Film directors have always been important, but they took on new significance after 1954, the year François Truffaut announced we should treat directors like authors, studying their whole careers rather than isolated movies; that launched the auteur theory. Truffaut and his fellow French critics were then creating the standards by which their own work would eventually be judged, and Jean-Luc Godard later pushed the auteur idea almost to the level of madness: "The cinema is not a craft ... One is always alone; on the set as before the blank page."
Andrew Sarris brought the word auteur into English in 1962, methodically ranking American directors as artists. He wrote mostly of past accomplishments by directors who had established unique styles, but film studies courses (just then starting up) adopted Sarris's approach and extended it. Students applied his approach to new films and soon film graduates (and eventually newspaper critics) began thinking that anyone who could shout "Action!" was an auteur.
As Craig Saper writes in Directed by Allen Smithee, "Among film scholars auteurism ... makes the director into a great artist equal to an author." It ignores the collective and industrial process involved in filmmaking. That's wrong, according to Saper and the 10 other writers. They use discussion of Smithee as a way of looking at issues of authority in an era when movies are more machine-made than auteur-made.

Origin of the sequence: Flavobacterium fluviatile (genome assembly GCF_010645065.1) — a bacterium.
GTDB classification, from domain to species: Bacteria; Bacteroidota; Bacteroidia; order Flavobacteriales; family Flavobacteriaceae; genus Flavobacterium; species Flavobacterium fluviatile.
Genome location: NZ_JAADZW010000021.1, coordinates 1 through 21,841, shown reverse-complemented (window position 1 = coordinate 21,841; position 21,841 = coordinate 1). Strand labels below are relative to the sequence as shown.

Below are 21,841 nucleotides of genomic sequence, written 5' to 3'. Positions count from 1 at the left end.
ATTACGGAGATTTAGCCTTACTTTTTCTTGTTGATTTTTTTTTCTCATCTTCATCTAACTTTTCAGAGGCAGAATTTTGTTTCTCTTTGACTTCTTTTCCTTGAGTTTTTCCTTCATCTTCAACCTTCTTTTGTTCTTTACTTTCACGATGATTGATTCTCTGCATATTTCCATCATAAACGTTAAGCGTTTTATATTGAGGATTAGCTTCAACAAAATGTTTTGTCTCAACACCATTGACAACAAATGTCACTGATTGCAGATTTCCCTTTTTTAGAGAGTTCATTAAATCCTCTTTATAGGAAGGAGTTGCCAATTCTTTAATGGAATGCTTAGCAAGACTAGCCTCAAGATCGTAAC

Their arguments bring to mind one of the most impressive current directors, Steven Soderbergh. Is there any sense in which we can look at his work as a whole and see (as the auteur theorists used to do with John Ford and Howard Hawks) the development of persistent themes and techniques? Could anyone have guessed, without knowing the credits, that the man who gave us The Limey, a wonderfully original piece of work, also directed that routine star-vehicle melodrama Erin Brockovich? Can we even compare his solemn epic, Traffic, to his shrewd, funny Out of Sight? And how do any of these films connect with sex, lies, and videotape? Soderbergh defeats every idea of the director as consistent author. About all we can say is that on his best days he does this work much better than most people.
Directed by Allen Smithee carries a foreword by Sarris himself, now a beloved elder and (according to the current Artforum) "the dotty godfather of American auteurism." Sarris is as much a performer as a critic and has always made his own career his favourite subject -- something the other contributors to the book are also beginning to do. Amiable and self-deprecating, he happily embodies an ancient maxim: "All criticism is autobiography."
This time he carries confessional criticism to a new frontier. He says he's not much of a theorist, perhaps because "the cinema for me has always been at least a partial substitute for my unfulfilled sexuality, and ... therefore my critical sensibility is inescapably neurotic." Honest criticism should be everyone's ambition, but does it have to be that honest?